Thursday, 15 December 2011


A long pre-Christmas jaunt to Germany to sample the delights of beer, sausages, sausages, beer, meat in gravy with dumplings, sausages, beer and dumplings. I've done a few towns in Germany now, and this year started with a work trip to Munich, a stag do in Berlin, and then back down to Munich again.

Munich is undoubtedly one of my favourite cities. I would rather have a beer in a beer garden in the height of summer than anywhere else in the world. I wouldn't say it's a go-to location for a culinary journey or necessarily for a city break somewhere that is particularly avant-garde or edgy, but from a tourist standpoint it's clean, well-kept and also surrounded by some spectacular scenery and old towns. It also has my favourite sausage (sorry, Big Apple Hot Dogs, you're a close 2nd). As you walk into the Viktualienmarkt, head to the little green kiosk on the left, opposite all the butchers and have their bratwurst. A meaty, savoury assault on the senses smeared in the local mild mustard which seems to be a sort of cross (in both in strength and flavour) between American yellow and English yellow mustard:

Viktualienmarkt bratwurst, Munich

Berlin for the stag do gave me a chance to try their - ultimately - sinful favourite snack, Currywurst. I've used a capital letter there as I'm sure it's probably held in enough reverence to be capitalised. I headed to Curry 36 in Kreuzberg. And wasn't impressed. Two thick frankfurters were pulled from a pool of frying grease and smeared in an overly-sweet vaguely curried ketchup, along with fries covered in a curried powder and mayonnaise. Maybe I was hung over from a 6am and 3am finish the previous two nights, but nope - this one's not for me. Suitably blurry photo:

Currywurst, Curry 36, Berlin

Another highlight in Berlin was part of the stag was a chance to try Ottenthal's famed schnitzel. I was half-gone by then but it was thin, crispily coated and lovely for soaking up the beer and gluhwein we'd be motoring through all day:

Schnitzel - Ottenthal, Berlin

One other notable nod that doesn't come with a photo as the one I'd taken was shite, was the impressive "durum" - essentially a chicken kebab in a wrap for about €3 at Mustafas Gemüse Kebab. Given the amount of turkish immigration in Germany, it was always worth a try. Type in "Best kebab in Berlin" and this place comes up plenty of times. It probably shows that the queue I joined on a sleety Monday afternoon at 2.45pm was 25-long. It wasn't even lunch time. The kebab itself had 3 different sauces and about 10 different component parts. A cheeky delight and different flavour in each mouthful. It warranted the wait.

Next time around - it'll be Germany in the summer...gratuitous beer garden photos to follow some time later in the year.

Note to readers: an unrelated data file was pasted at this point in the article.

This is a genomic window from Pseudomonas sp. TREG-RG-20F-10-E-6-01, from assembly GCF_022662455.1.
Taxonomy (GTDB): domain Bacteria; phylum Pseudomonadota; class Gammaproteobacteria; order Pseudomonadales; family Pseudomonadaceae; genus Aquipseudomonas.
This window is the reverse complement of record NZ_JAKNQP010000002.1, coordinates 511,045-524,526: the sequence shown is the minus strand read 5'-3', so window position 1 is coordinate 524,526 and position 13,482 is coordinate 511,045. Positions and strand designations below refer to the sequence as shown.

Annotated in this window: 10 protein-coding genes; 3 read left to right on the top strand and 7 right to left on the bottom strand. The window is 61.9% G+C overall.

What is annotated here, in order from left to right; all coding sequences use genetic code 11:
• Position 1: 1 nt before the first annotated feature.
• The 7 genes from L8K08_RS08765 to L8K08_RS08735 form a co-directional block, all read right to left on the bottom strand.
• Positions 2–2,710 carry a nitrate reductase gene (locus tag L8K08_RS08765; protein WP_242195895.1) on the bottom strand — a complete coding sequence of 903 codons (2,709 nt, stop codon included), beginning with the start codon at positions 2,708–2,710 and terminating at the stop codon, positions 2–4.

Friday, 4 November 2011

A nod to the lads of the Staff Meal Truck, Boston

A trip to Boston and environs earlier in the year threw up some lobster, clams, a great pizza and, from memory, quite an average burger. The one thing that stuck in the mind was a sandwich from what I think is the most inventive food truck I've stumbled upon. I'd actually wound up in a car park looking for the legendary Boston Speed Dog truck, but they weren't there so I was left to choose from the 4 or 5 that were there.

I had from the Staff Meal Truck a "pressed meatloaf sandwich". Turns out that the two guys behind the truck were both fed up with working in haute cuisine restaurants and instead put their spin on "fast" food. Heck - check out three of the items on their menu for 4th November:

- Foie Gras Bakalava (Foie Gras, Pepitas and Lavender)
- Cassoulet Sub (Garlic Sausage, White Bean Stew with Duck Confit and Bacon, Bread Crumbs)
- Pig's Head Mac n' Cheese

My sandwich back in May was meatloaf, with pastrami, home-made pickled cucumbers and a barbecue mayo. It was tremendous. And in their honour, I decided to make it myself and christen the naff Russell Hobbs Panini Press I'd bought about a year prior:

Pressed meatloaf, pastrami, pickle and BBQ Mayo sandwich

The meatloaf I use was thanks to Daniel Young of Burger Monday (and the rest of the week) fame and it is superb: - the recipe calls for a surprising amount of mustard - but that is the winning note. Massively savoury.

Pastrami was embarrassingly from Sainsbury's, and the excellent pickles from Topolski at Maltby Street. I decided to use a sturdy burger bun from St John Bakery a few arches down from Topolski. The result was lovely, even if I say so myself. I hope I've at least vaguely done the Staff Meal boys proud.

Hand pulled noodles at Greenwich Market

You can spend £150 on a massive nosh-up in a Michelin-starred restaurant but it doesn't offer the unique joy of finding a hidden gem. An extremely cheap hidden gem. One of many food stalls down at Greenwich Market, this one caught my attention following the demise of a favourite hand-pulled noodle restaurant, Oodle Noodle (or is it Noodle Oodle) at the arse end of Oxford Street amongst the shit leather shops.

The actual stall itself offers chicken, pork and duck either in soup or with rice as well as dim sum that maybe I'll try next time. The soups vary from spicier offerings to more savoury broth-based ones for nonces like me.